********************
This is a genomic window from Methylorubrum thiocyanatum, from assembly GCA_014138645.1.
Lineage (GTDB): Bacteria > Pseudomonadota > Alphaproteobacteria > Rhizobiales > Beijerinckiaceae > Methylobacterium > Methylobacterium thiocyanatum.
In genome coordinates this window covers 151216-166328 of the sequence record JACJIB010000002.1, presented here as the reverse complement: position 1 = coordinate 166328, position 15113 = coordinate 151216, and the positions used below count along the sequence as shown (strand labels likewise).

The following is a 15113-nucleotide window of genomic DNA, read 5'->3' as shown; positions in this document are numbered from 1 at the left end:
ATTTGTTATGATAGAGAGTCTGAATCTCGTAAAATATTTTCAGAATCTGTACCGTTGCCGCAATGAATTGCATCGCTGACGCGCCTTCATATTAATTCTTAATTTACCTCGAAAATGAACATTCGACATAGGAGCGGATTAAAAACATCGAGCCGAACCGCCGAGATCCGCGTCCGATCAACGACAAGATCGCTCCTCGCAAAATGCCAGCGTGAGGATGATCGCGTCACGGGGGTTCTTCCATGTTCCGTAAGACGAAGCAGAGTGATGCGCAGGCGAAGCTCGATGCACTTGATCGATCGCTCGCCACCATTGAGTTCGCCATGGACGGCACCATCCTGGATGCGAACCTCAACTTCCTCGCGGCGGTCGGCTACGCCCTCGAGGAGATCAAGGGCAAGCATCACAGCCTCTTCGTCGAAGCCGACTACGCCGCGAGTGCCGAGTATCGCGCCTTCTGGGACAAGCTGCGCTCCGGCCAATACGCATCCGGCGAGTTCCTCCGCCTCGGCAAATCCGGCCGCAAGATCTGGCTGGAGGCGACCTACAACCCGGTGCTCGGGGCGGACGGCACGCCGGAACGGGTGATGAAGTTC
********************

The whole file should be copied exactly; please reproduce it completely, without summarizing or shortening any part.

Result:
This is a genomic window from Methylorubrum thiocyanatum, from assembly GCA_014138645.1.
Lineage (GTDB): Bacteria > Pseudomonadota > Alphaproteobacteria > Rhizobiales > Beijerinckiaceae > Methylobacterium > Methylobacterium thiocyanatum.
In genome coordinates this window covers 151216-166328 of the sequence record JACJIB010000002.1, presented here as the reverse complement: position 1 = coordinate 166328, position 15113 = coordinate 151216, and the positions used below count along the sequence as shown (strand labels likewise).

The following is a 15113-nucleotide window of genomic DNA, read 5'->3' as shown; positions in this document are numbered from 1 at the left end:
ATTTGTTATGATAGAGAGTCTGAATCTCGTAAAATATTTTCAGAATCTGTACCGTTGCCGCAATGAATTGCATCGCTGACGCGCCTTCATATTAATTCTTAATTTACCTCGAAAATGAACATTCGACATAGGAGCGGATTAAAAACATCGAGCCGAACCGCCGAGATCCGCGTCCGATCAACGACAAGATCGCTCCTCGCAAAATGCCAGCGTGAGGATGATCGCGTCACGGGGGTTCTTCCATGTTCCGTAAGACGAAGCAGAGTGATGCGCAGGCGAAGCTCGATGCACTTGATCGATCGCTCGCCACCATTGAGTTCGCCATGGACGGCACCATCCTGGATGCGAACCTCAACTTCCTCGCGGCGGTCGGCTACGCCCTCGAGGAGATCAAGGGCAAGCATCACAGCCTCTTCGTCGAAGCCGACTACGCCGCGAGTGCCGAGTATCGCGCCTTCTGGGACAAGCTGCGCTCCGGCCAATACGCATCCGGCGAGTTCCTCCGCCTCGGCAAATCCGGCCGCAAGATCTGGCTGGAGGCGACCTACAACCCGGTGCTCGGGGCGGACGGCACGCCGGAACGGGTGATGAAGTTC